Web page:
SciELO - Scientific Electronic Library Online

vol.27 número2Análisis crítico del Modelo de Variación Ciega y Retención Selectiva de la CreatividadDisociación entre atribución de discapacidad explícita e implícita hacia adultos mayores en estudiantes de psicología índice de autoresíndice de materiabúsqueda de artículos
Home Pagelista alfabética de revistas  

Servicios Personalizados




  • No hay articulos citadosCitado por SciELO

Links relacionados

  • No hay articulos similaresSimilares en SciELO



versión On-line ISSN 1668-7027


ARIAS, Claudia et al. Human echolocation: An extensive review of the literature - First part. Interdisciplinaria [online]. 2010, vol.27, n.2, pp.335-348. ISSN 1668-7027.

Echolocation is a genuinely human though greatly unexploited ability that is closely related to the localization of reflected sounds. It is part of the scarcely studied and promising field of the percept-cognitive processes involved in everyday audition of non-verbal sounds. It implies self-producing sounds (original or direct signal) with the specific purpose of obtaining auditory information (reflected signal) to detect, locate and recognize unseen objects. This ability turns out to be crucial to the blind person's independent mobility, an aspect that is severely affected by blindness. We present an historical revision of the main studies that have been carried out on this particular phenomenon, describing the paradigm changes that occurred in scientific history. The historical conceptualizations of echolocation are specially revealing: while it was initially considered a paranormal phenomenon, a kind of sixth sense, now it is treated as an ability that could be unconsciously used by most of us. In this first part of this paper we present relevant theoretical aspects and the studies carried out during two of the three periods this historical revision has been divided in: (a) First approaches (1700 - 1935) and (b) Scientific study of human echolocation (decades from 40s to 80s). The third period, named recent studies, is developed in the second part of this article. The questions that were initially asked were concerned the explanation of which of the sense organs was involved and which sensory stimulation was the necessary and sufficient condition for this ability. Some researchers and many blind persons were inclined to look for the answer in the sense of touch, from stimuli such as differences in pressure, air currents or differences in temperature upon the skin of the face; this originated the name of facial vision with which echolocation is also known. During the 40s a vast and rigorous research program was put forward in order to elucidate the sensory basis of echolocation. Experimental subjects (blind and blindfolded sighted participants) that took part of the program had to walk through a corridor and halt at the moment they perceived the presence of an obstacle (mobile panel); then they kept on walking approaching the obstacle as near as possible without making contact (first perception and final appraisal, respectively). A series of ingenious tests was designed in which tactile or auditory input was artificially suppressed, one at a time. None of the subjects was able to perceive the object in the case of auditory input suppression. To confirm this finding, other tests were conducted in extreme conditions: for example, the subject was in another room using a telephone communication device and he / she had to perform the same task but this time it was the experimenter that walked across the corridor instead of him / her. The performance was not significantly affected in this extreme condition. In this way, it was unequivocally established that audition is the sensory basis of this particular kind of ability and that changes in pitch are its necessary and sufficient condition. Later studies inquired into the discriminatory power of echolocation and its scopes. It was demonstrated that, on the one hand, blind subjects and appropriately trained blindfolded sighted subjects were able to accurately judge the position, distance, size, material and shape of the objects. On the other hand, for the first time, research about the spontaneous generation of sounds by blind persons was carried out. It was observed that they used clicks or vocalizations to detect presence /absence of the object and continuous sibilant sounds to perceive its borders. Their performance was not significantly affected when they used artificial sounds that mimicked their own or sound signals that they had described as not preferred. Around the end of the second period the underlying psychoacoustic mechanisms were studied and two auditory fusion phenomena were postulated: repetition pitch and the precedence effect.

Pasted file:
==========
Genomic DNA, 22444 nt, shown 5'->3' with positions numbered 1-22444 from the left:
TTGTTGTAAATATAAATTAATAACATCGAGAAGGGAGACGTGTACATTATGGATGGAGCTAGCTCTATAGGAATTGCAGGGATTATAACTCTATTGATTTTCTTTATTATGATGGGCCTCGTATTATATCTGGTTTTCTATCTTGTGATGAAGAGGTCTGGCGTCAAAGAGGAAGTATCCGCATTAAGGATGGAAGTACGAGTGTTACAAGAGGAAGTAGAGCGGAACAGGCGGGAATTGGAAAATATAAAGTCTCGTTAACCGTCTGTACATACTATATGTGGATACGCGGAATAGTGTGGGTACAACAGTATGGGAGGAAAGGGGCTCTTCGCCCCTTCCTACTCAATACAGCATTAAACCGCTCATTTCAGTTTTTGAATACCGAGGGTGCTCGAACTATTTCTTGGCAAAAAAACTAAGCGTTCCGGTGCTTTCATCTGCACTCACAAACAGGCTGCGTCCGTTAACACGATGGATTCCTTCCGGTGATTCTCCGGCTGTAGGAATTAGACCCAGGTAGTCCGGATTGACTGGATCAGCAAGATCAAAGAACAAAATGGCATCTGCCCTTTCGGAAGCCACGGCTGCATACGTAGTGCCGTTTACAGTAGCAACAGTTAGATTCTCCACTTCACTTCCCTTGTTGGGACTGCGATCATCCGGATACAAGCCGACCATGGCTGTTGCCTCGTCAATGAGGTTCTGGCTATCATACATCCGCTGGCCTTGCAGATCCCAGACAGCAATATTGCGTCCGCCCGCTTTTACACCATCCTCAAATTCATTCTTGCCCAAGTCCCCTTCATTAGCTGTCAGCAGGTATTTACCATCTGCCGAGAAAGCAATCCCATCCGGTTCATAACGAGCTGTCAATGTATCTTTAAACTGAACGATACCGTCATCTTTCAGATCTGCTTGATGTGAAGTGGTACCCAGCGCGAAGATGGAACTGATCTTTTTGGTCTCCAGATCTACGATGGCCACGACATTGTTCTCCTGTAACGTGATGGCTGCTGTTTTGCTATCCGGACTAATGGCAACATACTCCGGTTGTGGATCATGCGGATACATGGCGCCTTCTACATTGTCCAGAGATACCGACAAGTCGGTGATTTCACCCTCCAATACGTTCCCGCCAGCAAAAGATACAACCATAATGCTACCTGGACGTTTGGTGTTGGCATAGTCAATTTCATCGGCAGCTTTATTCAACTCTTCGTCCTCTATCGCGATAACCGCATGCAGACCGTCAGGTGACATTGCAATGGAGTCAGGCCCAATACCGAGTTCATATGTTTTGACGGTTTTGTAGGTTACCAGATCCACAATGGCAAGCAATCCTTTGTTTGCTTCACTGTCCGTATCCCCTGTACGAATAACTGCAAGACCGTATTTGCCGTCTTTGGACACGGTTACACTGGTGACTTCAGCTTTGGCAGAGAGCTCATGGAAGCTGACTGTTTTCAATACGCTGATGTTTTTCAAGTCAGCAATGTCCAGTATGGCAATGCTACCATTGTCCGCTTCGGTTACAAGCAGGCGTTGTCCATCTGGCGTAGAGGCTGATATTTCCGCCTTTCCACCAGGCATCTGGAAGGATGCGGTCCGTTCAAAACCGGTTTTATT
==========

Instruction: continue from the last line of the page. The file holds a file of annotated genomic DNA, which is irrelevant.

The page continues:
Palabras clave : Human echolocation; Facial vision; Repetition pitch; Precedence effect.

        · resumen en Español     · texto en Español     · Español ( pdf )


Creative Commons License Todo el contenido de esta revista, excepto dónde está identificado, está bajo una Licencia Creative Commons